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Train protection and warning system (TPWS)

The train protection and warning system (TPWS) was introduced to comply with the Railway Safety Regulations, 1999 following the Southall and Ladbroke Grove passenger train collisions. It was seen as a stop-gap ahead of the introduction of European Rail Traffic Management System (ERTMS), and was not at the time intended to be a long-term system solution to reduce signals passed at danger (SPADs) and over-speeding risks.

TPWS operates by a combination of train-borne equipment and track mounted sensors. It automatically applies the brakes on a train that has passed a sensor at a speed higher than it should, thus minimising the consequence of a SPAD.

The introduction of TPWS+, that prevents higher speed trains approaching signals and junctions at greater than the permitted speed also serves to reduce overall SPAD and over-speeding risks.

Since the introduction of TPWS in the early 2000s, the risk from SPADs has reduced considerably because the TPWS has reduced the risks from the most hazardous events, although the overall number of SPADs shows a slower reduction. In the last decade the number of highest risk Category A SPADs (with a high ranking of 20 and above) has reduced from 134 in 2001 to less than 17 in 2010. See graph of SPADs by risk ranking score:

Trends in the number of SPADs by risk ranking score 

Source: RSSB

Industry activity

As a result of the current programme for rolling out ERTMS, TPWS is going to remain in operation for a considerable period beyond its original design life (possibly beyond 2046). In recognising this, the industry has developed a long-term strategy to ensure its continuing reliability and availability of parts etc.

The mainline industry, facilitated by RSSB formed a strategy group to look at how TPWS can be maintained on the network until the implementation of ERTMS. As TPWS involves both Network Rail and train operator equipment, it is vital that relevant duty holders collaborate to ensure that TPWS is managed appropriately to ensure that it is safe now and stays safe in the future. In November 2009, RSSB’s Vehicle/Train Control & Communications System Interface Committee (V/TC&C SIC) published a strategy for TPWS.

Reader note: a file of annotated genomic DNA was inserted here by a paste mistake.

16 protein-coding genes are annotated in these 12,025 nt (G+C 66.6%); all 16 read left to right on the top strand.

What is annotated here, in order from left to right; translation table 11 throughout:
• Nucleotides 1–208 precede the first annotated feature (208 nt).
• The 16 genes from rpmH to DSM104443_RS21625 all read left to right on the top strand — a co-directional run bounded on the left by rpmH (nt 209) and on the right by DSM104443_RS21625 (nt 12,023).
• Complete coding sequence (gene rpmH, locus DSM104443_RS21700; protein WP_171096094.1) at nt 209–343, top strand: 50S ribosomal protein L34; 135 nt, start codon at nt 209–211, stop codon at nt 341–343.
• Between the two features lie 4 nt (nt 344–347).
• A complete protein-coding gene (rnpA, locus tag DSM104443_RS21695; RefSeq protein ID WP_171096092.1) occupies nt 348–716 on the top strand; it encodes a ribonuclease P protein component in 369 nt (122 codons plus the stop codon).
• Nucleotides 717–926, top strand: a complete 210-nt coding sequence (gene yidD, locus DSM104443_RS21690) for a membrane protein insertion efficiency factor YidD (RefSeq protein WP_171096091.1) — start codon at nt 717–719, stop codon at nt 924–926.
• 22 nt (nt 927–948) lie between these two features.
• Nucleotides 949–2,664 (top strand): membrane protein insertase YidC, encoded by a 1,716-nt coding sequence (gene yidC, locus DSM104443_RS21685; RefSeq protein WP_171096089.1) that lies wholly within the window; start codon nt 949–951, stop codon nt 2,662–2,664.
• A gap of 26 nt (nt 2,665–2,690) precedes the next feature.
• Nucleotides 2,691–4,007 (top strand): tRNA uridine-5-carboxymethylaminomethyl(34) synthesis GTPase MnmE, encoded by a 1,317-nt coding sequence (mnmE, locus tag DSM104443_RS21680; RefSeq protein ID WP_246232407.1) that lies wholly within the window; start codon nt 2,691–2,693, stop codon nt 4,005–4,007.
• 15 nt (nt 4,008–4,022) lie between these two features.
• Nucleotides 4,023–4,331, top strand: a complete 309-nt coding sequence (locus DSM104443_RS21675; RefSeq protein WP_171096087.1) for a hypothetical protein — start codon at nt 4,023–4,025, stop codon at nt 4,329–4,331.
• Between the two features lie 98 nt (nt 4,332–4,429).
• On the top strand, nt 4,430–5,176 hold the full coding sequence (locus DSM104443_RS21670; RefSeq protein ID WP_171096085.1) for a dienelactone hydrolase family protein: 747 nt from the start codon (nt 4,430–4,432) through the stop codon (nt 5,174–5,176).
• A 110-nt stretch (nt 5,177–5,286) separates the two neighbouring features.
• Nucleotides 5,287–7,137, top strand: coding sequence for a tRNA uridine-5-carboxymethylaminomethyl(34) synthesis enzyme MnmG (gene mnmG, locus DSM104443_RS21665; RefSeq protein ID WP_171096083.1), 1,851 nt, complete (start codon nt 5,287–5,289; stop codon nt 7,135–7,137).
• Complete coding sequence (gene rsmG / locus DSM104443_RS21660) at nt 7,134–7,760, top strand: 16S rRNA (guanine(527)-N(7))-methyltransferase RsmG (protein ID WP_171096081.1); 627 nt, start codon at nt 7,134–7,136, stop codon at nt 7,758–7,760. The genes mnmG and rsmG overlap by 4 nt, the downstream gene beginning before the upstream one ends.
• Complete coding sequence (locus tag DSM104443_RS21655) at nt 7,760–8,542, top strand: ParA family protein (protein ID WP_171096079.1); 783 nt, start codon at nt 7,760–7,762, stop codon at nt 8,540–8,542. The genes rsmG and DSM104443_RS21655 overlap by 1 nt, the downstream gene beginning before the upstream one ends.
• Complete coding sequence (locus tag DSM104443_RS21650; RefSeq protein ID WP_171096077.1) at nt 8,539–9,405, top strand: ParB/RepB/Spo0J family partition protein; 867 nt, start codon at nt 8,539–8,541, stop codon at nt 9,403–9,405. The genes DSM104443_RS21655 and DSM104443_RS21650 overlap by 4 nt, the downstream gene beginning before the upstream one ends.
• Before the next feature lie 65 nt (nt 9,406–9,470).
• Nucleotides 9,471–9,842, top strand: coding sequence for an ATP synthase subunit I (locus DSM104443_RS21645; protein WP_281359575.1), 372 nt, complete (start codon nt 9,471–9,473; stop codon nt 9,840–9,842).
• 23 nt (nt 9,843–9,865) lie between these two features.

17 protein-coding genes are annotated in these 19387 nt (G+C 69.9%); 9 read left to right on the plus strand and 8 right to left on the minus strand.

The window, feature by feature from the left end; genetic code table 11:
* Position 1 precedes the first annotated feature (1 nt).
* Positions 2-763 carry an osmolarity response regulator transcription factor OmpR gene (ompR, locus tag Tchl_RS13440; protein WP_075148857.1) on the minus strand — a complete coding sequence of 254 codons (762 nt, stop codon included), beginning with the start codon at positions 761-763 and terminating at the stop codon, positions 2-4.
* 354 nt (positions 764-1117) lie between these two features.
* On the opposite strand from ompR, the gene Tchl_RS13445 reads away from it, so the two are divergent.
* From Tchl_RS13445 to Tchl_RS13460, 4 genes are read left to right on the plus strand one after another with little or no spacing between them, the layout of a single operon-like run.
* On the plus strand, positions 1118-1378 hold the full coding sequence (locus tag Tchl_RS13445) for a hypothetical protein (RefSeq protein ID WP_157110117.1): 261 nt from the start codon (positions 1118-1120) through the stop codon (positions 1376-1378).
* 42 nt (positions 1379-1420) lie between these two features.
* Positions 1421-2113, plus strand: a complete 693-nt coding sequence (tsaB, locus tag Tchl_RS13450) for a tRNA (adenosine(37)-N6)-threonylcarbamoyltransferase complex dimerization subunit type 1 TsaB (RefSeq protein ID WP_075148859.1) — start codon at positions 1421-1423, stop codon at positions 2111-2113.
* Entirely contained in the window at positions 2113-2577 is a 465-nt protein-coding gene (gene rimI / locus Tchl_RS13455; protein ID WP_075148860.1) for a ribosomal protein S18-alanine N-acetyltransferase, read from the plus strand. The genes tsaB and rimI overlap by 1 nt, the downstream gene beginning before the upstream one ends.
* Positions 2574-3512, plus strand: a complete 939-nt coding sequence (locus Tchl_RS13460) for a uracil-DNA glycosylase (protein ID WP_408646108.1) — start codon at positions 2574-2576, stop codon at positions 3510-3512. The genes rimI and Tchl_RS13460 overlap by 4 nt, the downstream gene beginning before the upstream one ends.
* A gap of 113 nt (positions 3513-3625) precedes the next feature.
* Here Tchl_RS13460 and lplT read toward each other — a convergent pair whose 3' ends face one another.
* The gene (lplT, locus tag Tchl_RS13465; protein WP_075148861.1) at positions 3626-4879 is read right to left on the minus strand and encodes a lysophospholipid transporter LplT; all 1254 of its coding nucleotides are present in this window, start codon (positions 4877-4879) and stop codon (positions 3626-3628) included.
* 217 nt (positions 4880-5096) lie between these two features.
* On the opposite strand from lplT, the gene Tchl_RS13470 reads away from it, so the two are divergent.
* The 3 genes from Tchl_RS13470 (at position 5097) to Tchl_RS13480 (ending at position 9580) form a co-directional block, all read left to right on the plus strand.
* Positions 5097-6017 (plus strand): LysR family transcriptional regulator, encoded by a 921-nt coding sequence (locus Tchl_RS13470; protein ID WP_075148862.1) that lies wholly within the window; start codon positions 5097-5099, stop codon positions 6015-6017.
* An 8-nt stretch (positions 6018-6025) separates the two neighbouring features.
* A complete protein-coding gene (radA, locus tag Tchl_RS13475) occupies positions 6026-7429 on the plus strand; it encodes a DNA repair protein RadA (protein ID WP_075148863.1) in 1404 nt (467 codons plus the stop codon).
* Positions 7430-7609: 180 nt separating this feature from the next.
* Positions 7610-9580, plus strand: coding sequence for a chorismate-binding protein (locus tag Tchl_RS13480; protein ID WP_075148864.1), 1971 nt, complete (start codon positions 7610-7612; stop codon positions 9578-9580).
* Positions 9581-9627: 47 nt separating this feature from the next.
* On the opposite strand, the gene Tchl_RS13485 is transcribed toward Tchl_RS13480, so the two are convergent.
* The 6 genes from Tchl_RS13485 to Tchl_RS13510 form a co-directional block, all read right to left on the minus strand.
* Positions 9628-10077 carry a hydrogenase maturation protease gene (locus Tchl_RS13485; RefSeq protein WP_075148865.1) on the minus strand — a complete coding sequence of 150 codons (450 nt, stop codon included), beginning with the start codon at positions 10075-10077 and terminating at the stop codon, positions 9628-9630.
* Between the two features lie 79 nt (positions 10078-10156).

Their strategy concludes:

For the Train Protection and Warning System (TPWS) to remain an effective train protection system for use on the mainline railway network for the next 30 to 40 years, the strategy will be for the railway industry to cooperate to:

  • Ensure TPWS continues to comply with the requirements of the 1999 Railway Safety Regulations and the relevant exemptions.
  • Ensure TPWS continues to be reliable and continues to meet or exceed the minimum availability requirements specified in Railway Group Standard GE/RT8030.
  • Review the application of TPWS to infrastructure and trains on an on-going basis to ensure that the risk mitigated by TPWS, in conjunction with other risk mitigation measures, remains as low as reasonably practicable.

ORR activity

We believe there is value in train operators introducing improved monitoring that constantly checks the on-board equipment is functioning correctly. Whilst the probability of a collision occurring as a result of defective TPWS equipment is very low, the consequences could well be catastrophic.

Another significant shortcoming of TPWS functionality is the phenomenon of ‘reset and continue’. This can occur when the TPWS deploys the brake, brings the train to a halt, and the driver simply resets the system and continues.

We are seeking evidence that train operators have identified and measured the risk to their operations from TPWS in-service failures and from reset and continue. New versions of the TPWS equipment include features that minimise the likelihood of these events and we believe that train operators should look at occasions such as refurbishment or ERTMS fitment as suitable moments to upgrade their TPWS equipment.

Last updated: October 2012